New "include" method

I found myself doing this a lot:

squish import "something"

This imports a module, then copies that module’s methods into the current scope. This makes sense, because usually one of those methods provides the actual functionality of the module.

Here is an example, using the set module from the standard library:

brat:1> set = import "set"
#=> #object { set }
brat:2> s = set.set.new
#=> []

Note that the module has a single method, set, which is the object we actually want to deal with. The reason behinid this behavior is to provide some protection against polluting the local namespace, and to allow flexibility in how the included module is handled, rather than just dumping everything into the local scope. In this case, however, it is silly to use import this way. Instead, I typically just squish in the imported module, which puts set at the top level:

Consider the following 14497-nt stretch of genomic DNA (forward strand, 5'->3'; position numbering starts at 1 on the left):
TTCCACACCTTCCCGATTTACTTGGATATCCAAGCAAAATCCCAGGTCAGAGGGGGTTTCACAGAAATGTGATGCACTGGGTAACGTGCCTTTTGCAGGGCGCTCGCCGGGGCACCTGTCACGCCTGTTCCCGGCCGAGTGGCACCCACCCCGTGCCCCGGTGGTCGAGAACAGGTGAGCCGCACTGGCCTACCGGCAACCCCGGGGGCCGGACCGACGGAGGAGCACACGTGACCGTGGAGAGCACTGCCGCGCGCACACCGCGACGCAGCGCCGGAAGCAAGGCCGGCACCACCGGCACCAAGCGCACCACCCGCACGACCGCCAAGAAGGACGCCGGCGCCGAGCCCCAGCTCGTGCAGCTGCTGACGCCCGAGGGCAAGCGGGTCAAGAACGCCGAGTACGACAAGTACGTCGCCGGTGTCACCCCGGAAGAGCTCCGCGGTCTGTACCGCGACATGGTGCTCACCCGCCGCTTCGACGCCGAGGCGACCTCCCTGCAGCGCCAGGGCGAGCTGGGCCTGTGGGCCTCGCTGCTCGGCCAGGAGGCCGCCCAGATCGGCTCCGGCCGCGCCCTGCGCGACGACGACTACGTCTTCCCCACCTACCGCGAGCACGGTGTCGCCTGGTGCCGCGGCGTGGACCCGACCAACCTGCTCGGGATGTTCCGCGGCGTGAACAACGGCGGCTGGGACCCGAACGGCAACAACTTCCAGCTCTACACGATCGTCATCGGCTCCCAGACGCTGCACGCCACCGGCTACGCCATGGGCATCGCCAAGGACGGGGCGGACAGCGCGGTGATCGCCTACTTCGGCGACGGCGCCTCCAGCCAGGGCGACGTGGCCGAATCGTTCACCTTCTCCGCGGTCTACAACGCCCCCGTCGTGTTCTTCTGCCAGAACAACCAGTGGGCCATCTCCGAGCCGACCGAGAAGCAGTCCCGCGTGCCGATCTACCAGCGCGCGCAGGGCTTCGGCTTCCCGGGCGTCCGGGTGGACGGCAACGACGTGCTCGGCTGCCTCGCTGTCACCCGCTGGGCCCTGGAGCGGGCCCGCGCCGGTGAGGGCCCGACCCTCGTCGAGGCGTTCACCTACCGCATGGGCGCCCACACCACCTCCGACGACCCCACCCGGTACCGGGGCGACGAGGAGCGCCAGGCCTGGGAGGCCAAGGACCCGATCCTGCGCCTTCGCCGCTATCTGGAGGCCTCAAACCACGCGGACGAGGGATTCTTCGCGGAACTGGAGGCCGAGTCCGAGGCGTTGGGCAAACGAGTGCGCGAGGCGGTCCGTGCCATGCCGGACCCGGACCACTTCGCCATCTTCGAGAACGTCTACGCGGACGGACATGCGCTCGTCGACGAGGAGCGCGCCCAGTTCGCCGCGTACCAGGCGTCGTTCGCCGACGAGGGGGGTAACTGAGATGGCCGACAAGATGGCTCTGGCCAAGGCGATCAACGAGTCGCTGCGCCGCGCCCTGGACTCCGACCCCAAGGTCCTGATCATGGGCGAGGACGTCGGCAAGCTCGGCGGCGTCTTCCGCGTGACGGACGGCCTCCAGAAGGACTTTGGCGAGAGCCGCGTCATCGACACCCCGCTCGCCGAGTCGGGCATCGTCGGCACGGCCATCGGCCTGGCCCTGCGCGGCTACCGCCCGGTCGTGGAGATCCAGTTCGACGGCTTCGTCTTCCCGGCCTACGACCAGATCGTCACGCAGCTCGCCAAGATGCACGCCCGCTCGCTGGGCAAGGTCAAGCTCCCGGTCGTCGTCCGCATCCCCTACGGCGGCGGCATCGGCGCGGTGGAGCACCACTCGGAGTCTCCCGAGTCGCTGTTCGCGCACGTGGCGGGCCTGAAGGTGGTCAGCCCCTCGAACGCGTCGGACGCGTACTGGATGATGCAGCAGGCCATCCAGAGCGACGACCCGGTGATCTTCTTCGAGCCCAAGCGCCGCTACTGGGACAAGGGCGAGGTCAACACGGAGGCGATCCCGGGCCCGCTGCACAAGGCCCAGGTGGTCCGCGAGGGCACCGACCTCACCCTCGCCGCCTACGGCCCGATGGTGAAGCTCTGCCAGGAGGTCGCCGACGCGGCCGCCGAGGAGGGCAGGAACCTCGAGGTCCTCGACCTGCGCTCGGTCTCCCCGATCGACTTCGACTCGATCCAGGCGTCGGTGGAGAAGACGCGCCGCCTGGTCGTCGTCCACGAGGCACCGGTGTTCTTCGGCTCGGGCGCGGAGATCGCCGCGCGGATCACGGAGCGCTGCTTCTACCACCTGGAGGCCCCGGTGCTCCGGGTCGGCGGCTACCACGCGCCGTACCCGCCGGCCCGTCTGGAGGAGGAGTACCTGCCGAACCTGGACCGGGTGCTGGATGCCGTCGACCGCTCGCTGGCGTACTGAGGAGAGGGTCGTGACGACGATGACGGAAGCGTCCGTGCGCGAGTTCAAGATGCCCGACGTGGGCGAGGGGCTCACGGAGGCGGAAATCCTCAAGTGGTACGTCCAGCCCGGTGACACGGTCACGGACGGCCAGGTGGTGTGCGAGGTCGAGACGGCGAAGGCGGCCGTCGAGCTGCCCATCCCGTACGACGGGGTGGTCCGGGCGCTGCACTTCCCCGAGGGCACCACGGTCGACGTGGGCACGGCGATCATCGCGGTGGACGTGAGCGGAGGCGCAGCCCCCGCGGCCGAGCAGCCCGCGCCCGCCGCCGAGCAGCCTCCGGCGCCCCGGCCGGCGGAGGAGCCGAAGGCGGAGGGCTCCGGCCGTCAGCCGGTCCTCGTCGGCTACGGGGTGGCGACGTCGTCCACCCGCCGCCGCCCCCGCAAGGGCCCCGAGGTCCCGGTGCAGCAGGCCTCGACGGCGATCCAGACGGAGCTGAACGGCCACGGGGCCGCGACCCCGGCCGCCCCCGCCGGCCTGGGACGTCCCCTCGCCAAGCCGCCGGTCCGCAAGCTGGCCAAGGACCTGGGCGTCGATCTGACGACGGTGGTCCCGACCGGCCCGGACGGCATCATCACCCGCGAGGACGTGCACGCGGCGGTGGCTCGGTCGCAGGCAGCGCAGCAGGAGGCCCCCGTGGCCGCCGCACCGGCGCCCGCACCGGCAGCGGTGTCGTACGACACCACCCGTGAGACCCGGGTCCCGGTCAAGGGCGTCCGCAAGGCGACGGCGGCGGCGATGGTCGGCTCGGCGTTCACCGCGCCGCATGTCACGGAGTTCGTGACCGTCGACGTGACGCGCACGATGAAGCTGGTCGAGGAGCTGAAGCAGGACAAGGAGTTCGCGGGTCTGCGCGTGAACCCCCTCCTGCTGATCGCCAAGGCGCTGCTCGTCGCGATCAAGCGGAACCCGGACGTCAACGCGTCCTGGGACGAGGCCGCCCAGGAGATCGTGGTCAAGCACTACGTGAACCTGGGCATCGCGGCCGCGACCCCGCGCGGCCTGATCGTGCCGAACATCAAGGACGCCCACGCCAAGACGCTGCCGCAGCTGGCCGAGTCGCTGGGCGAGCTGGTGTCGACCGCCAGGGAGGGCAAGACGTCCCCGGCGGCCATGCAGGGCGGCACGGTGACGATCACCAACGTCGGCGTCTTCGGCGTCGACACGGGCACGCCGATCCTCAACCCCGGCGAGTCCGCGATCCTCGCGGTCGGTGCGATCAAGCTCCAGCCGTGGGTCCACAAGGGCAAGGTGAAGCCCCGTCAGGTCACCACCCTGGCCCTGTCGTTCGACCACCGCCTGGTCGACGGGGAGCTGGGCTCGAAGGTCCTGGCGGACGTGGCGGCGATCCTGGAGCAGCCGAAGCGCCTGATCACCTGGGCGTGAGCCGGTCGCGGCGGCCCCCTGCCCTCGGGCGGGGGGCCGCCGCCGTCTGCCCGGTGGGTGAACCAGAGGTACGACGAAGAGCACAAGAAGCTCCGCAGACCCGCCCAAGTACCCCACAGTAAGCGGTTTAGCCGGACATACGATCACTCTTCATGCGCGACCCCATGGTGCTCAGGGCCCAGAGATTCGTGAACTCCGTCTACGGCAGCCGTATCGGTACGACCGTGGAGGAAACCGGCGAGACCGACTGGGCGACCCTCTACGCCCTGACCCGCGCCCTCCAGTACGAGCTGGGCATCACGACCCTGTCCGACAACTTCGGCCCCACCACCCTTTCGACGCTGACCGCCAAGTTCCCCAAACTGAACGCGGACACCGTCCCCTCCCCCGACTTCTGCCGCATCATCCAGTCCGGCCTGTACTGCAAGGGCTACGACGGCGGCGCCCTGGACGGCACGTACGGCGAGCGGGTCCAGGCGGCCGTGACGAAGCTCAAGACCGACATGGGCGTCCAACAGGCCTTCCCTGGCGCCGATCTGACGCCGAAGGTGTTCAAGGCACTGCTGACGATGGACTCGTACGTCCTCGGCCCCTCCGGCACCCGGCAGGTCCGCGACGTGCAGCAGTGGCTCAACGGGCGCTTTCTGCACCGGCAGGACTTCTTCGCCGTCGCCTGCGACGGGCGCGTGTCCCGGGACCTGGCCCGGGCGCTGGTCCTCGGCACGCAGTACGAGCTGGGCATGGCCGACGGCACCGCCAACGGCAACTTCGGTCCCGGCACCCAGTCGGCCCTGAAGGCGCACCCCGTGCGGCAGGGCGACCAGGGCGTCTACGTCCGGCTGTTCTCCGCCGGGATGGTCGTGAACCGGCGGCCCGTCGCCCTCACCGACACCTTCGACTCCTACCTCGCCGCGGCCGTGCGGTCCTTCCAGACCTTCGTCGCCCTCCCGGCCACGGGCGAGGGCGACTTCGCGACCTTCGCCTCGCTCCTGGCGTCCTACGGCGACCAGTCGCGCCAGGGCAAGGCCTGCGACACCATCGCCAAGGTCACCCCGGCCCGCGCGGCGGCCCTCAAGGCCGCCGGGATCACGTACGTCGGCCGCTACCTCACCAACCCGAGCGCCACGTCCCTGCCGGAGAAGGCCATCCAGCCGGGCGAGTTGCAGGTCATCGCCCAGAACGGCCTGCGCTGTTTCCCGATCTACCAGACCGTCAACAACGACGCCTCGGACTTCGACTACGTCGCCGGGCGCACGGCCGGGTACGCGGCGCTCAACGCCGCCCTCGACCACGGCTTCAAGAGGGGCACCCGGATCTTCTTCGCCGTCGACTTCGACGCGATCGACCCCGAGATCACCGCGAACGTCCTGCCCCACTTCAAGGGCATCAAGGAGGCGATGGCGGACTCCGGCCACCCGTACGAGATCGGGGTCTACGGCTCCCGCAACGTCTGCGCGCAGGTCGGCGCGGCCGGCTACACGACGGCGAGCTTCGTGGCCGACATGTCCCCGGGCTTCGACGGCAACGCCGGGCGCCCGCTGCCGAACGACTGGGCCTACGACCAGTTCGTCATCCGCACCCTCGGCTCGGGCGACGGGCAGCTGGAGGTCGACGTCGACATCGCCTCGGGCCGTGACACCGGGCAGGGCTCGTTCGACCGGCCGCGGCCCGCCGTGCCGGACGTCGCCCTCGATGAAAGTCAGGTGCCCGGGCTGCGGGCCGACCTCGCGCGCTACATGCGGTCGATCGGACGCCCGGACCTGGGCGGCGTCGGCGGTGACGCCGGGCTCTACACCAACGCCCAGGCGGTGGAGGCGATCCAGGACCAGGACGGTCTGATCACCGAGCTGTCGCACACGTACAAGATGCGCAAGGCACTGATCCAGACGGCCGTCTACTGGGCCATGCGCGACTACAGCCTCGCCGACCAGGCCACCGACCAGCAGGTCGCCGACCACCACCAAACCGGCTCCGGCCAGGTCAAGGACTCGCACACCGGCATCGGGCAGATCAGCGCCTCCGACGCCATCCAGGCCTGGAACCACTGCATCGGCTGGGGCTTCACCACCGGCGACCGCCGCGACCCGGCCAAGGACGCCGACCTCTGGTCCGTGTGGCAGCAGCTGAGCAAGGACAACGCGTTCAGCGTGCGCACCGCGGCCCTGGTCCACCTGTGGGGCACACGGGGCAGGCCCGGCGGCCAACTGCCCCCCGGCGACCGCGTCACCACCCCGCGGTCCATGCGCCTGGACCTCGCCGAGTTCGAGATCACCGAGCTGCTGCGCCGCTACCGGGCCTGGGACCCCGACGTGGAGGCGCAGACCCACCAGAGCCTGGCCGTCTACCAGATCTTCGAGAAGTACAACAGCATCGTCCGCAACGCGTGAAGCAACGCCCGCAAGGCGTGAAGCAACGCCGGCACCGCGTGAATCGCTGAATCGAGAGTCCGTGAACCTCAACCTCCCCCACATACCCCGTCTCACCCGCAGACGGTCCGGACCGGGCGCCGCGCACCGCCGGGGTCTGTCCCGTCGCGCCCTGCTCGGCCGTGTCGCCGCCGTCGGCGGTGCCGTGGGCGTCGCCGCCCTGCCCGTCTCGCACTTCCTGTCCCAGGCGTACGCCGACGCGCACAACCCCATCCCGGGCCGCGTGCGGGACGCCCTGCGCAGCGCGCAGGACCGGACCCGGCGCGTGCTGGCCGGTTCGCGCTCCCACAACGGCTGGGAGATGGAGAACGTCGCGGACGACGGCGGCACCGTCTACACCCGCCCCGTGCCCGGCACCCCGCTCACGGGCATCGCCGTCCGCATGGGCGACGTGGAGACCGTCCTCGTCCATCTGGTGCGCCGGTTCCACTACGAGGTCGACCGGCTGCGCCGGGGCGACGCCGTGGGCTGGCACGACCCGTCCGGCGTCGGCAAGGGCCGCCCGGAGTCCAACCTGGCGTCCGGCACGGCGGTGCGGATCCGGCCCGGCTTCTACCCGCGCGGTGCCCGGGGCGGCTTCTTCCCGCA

brat:1> squish import "set"
#=> #object { exit export && print ... }
brat:2> set.new
#=> []

Now I can use set as you would expect.

Since I was doing this all the time, I thought it would be best to just provide an alternate method to import and squish in the module. include is equivalent to doing squish import:

brat:1> include "set"
#=> #object { exit export && print ... }
brat:2> set.new
#=> []

Note that include and import are not limited to the top scope! You can use them anywhere, making them a decent way to squish in external modules into your own objects.

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